Domestic oversupply persists in US rebar market

24th May 2024

Reinforcing bar producers in the United States lowered their prices during May, despite imported material being largely absent from the market. 

Insight published in the May edition of MEPS’s International Steel Review shows that the price range for domestic rebar decreased by around USD20 per short ton during the latest research period. 

  • MEPS International delivers monthly price data and commentary from the US steel market in its International Steel Review publication. Contact MEPS for details of the report and how to subscribe. 

Domestic supply continues to outpace local demand, MEPS’s research respondents say. Consequently, steel manufacturers were willing to offer price concessions to plug gaps in their production schedules. 

Owing to the onset of new capacity in recent years, rebar availability is plentiful in the US. Mill delivery lead times are extremely short and the majority of common sizes and specifications – for both rebar in coil and straight bar - can be sourced from mill stocks within days. Non-standard items are also readily available.   

Purchasing managers can buy what they need to honour customer orders flexibly, and at short notice, and have little appetite to purchase material for stock. This is despite keeping their inventories at minimum levels to reduce their exposure to the downward price trend.   

Borrowing costs stall residential construction 

Demand from the construction industry remains mixed. Building activity – related to residential housing – is weaker than anticipated. The high cost of finance is having a negative impact on new home ownership.   

Nevertheless, US rebar suppliers have some grounds for optimism from both a demand and supply standpoint.  

Commercial construction activity is stable. There has been an increase in demand for material to construct data centres, and a relatively mild winter in most areas of the US helped to maintain activity levels in first quarter 2024.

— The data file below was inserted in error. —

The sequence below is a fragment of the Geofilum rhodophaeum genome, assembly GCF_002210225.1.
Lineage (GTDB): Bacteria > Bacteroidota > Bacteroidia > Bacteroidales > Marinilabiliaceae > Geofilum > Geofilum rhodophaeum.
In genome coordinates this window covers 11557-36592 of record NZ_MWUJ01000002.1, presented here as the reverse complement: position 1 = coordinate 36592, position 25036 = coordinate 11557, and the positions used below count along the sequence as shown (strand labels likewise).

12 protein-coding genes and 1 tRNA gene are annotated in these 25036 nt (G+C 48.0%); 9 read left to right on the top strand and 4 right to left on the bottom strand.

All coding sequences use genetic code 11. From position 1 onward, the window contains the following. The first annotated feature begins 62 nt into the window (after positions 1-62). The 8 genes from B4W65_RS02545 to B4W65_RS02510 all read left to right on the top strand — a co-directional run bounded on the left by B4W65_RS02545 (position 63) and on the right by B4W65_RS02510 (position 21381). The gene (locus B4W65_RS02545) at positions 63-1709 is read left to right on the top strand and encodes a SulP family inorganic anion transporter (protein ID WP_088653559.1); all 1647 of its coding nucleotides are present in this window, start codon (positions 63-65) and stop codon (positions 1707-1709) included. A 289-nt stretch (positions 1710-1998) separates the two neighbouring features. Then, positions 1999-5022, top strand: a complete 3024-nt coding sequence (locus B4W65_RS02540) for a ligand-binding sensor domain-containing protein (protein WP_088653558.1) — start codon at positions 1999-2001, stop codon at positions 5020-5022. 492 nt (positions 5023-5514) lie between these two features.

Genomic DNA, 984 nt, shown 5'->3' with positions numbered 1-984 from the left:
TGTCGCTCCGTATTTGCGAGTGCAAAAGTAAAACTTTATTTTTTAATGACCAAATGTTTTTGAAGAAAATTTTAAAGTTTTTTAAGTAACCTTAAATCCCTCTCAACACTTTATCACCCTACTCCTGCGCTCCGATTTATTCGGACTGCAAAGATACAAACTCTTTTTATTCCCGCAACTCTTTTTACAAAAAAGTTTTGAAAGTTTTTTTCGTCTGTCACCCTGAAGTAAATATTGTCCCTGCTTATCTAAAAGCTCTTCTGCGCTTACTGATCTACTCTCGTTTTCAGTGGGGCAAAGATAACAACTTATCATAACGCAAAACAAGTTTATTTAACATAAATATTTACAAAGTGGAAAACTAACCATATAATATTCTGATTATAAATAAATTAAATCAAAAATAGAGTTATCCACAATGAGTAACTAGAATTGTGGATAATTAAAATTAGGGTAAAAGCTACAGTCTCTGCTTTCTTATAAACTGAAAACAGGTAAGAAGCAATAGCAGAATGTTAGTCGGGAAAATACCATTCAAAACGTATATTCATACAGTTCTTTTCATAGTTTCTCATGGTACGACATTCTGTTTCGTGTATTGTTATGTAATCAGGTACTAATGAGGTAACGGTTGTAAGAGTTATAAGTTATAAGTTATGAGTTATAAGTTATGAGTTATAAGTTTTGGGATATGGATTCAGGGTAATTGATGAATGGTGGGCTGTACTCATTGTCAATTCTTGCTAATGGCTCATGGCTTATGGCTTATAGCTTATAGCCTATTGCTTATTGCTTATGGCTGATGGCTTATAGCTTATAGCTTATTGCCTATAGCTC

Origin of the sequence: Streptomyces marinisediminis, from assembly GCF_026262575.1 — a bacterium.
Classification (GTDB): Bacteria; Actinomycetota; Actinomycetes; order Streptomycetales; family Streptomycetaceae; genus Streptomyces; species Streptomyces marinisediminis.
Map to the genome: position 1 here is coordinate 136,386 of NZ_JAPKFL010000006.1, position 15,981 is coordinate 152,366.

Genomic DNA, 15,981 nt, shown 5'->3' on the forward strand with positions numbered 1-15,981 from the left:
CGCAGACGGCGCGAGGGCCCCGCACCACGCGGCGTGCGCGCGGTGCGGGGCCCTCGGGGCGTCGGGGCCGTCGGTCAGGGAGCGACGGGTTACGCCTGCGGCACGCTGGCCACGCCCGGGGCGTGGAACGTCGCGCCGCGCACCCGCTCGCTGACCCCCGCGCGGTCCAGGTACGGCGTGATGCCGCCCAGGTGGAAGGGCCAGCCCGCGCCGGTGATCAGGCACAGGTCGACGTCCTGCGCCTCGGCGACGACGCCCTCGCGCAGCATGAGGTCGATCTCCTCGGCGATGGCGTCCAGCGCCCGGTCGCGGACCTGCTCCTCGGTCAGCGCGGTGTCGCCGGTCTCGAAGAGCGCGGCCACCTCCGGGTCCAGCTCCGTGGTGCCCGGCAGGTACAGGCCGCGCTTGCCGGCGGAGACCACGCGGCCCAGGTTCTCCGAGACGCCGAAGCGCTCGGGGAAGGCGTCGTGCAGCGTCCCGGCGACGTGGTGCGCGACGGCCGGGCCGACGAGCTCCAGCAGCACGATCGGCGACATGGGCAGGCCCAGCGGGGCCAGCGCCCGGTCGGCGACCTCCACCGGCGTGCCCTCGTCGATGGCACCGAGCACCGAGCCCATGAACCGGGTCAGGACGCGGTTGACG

An expected fall in the cost of borrowing later in the year could lead to an uptick in activity. In any case, many businesses should be able to plan ahead in the knowledge that the Federal Reserve is unlikely to raise interest rates any time soon.  

Domestic buyers prefer to procure their needs from local sources. They claim that non-North American material holds little appeal. Market participants report a small gap between domestic and import prices, currently, and in some instances they are identical. 

Importers deterred from US market 

Global steel exporters traditionally view the US as an attractive proposition for selling their surplus material due to the relatively high prices commanded in the country. 

Most European and Asian rebar producers are currently struggling to compete in the US market, however. Section 232 legislation is a significant barrier to entry. Countries who do not have tariff or quota exemptions have to contend with a 25% duty on steel products, as well as associated freight and port charges.  

Consequently, exporters are likely to seek more financially viable opportunities in other parts of the world. US consumers, meanwhile, will be reluctant to commit to Q4/24 deals. This is because there is little to no price advantage.  

According to recent ISSB statistics, US rebar imports fell by 20% year-on-year in the first three months of 2024. It is reported that Egypt (49,240 tonnes), Algeria (32,854 tonnes) and Turkey (32,566 tonnes) were the non-North American countries selling the largest volumes into the country. 

Imported volumes are favoured more by steel buyers located in coastal regions of the US. Buyers in the Midwest region typically use imports to top up their requirements, or to maintain global relationships. MEPS respondents believe that the recent opening of the Great Lakes Seaway will do little to alter current trends. 

The pricing ambitions of US rebar mills will be boosted by a lack of buying options, globally. Nevertheless, it may prove difficult to avoid the effect of further price erosion as the steel market heads into the traditionally slower summer months. May’s slight softening of shredded scrap costs, despite initial expectations of price stability, will do little to help their cause in the short term.  

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